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DeWine Pushes For Lawmakers To Pass Gun Legislation During Lame-Duck Session

In this Jan. 16, 2013 file photo, an assortment of firearms are seen for sale at Capitol City Arms Supply in Springfield, Ill.
Elaine Thompson
/
Associated Press
In this Jan. 16, 2013 file photo, an assortment of firearms are seen for sale at Capitol City Arms Supply in Springfield, Ill.

Gov. Mike DeWine is calling on his fellow Republicans in the Ohio General Assembly to pass what he sees as "common sense" gun regulations. But lawmakers, who have so far ignored DeWine's proposals, have even less time to act as the clock winds down on the current legislative session.

DeWine's "STRONG Ohio" gun regulations bill does several things. During his frequent COVID-19 press conferences, DeWine has focused on the provisions that strengthen penalties against violent offenders caught with a firearm, which he says results in many of the gun deaths that make headlines.

"That gets my temper up. And I talk about it at different press conferences. But look, the entire bill I would like to see passed," DeWine said.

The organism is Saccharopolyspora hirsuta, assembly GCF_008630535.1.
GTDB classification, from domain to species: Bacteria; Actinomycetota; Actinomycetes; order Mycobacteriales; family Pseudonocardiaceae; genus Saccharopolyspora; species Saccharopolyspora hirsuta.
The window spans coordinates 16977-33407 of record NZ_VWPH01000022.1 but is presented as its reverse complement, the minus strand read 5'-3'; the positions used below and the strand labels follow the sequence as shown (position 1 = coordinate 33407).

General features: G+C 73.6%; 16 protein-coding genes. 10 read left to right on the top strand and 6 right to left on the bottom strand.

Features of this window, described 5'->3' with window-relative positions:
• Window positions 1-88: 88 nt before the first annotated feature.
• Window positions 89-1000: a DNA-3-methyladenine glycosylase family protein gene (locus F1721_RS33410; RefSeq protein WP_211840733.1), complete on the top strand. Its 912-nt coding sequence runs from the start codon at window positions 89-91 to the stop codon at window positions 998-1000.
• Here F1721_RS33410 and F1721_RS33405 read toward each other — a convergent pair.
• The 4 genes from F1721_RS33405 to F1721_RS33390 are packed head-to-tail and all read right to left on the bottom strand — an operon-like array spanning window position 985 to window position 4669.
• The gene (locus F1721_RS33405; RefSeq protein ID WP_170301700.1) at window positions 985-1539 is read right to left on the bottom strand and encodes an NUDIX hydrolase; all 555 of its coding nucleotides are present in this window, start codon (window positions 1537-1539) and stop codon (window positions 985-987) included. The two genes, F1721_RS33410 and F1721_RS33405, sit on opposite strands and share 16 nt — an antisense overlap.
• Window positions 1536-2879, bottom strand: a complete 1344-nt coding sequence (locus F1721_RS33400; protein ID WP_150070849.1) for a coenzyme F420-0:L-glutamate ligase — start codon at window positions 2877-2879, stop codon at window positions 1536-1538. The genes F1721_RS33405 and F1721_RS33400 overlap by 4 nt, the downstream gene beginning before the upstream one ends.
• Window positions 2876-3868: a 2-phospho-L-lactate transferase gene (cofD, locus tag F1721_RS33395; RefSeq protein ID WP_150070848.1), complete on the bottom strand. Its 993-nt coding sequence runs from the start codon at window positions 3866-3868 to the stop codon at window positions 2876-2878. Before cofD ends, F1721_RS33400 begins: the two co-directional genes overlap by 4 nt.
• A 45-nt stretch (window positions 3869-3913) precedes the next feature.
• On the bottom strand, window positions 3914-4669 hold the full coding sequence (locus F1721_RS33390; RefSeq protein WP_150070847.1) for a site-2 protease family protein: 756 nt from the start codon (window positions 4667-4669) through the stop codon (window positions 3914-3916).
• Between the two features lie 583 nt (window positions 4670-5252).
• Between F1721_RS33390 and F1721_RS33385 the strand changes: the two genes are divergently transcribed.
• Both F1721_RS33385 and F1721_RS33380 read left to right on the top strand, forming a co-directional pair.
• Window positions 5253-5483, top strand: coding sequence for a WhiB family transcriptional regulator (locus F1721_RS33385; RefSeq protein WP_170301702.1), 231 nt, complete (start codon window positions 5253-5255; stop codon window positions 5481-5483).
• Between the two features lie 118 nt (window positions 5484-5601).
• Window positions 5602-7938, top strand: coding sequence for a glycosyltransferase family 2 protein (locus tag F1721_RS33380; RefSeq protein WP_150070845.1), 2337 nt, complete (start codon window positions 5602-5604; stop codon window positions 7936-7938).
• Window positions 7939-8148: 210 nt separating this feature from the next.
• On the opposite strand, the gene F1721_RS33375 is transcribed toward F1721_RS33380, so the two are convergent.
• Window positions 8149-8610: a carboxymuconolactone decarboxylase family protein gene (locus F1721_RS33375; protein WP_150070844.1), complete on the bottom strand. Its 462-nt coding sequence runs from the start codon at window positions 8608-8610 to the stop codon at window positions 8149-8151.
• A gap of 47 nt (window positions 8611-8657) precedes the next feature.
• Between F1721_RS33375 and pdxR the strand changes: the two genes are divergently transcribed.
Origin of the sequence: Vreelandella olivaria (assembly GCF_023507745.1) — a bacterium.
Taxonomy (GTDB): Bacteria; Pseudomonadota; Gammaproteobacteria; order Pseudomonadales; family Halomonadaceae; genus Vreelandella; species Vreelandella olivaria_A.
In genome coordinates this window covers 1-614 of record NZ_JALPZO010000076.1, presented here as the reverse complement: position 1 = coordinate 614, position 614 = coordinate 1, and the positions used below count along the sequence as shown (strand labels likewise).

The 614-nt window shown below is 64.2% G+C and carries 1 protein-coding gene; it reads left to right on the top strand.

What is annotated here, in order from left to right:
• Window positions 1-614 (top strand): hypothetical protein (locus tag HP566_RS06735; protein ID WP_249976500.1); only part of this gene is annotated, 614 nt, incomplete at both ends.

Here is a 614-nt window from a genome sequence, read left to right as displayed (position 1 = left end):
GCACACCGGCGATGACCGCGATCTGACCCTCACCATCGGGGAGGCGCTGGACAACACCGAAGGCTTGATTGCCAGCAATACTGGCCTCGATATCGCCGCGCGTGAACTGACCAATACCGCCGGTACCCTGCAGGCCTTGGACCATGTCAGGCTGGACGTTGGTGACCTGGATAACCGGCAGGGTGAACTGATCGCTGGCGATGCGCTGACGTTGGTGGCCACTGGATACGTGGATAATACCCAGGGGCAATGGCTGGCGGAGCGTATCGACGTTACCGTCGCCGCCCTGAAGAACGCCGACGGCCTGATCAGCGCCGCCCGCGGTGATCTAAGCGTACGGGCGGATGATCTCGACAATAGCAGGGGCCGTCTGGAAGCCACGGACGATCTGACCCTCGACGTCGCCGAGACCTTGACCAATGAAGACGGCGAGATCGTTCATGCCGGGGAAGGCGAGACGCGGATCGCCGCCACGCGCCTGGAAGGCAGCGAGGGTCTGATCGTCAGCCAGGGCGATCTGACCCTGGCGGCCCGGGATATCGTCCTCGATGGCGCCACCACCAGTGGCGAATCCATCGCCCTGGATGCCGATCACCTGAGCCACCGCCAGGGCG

Other measures of the bill are more controversial to gun rights supporters. It expands the ability for courts to confiscate firearms, and creates a new background check process for independent sellers.

SB221 was introduced in the legislature October 2019 and received three hearings before stalling in committee last December.

The provisions on increasing penalties for repeat offenders seemed to have more support among legislators. Republican leaders in the Ohio House and Ohio Senate have not said if this bill is a priority during lame-duck session.

The bill was drafted following last year's mass shooting in Dayton where Connor Betts, 24, opened fire in a busy entertainment district killing nine people and injuring 17 others.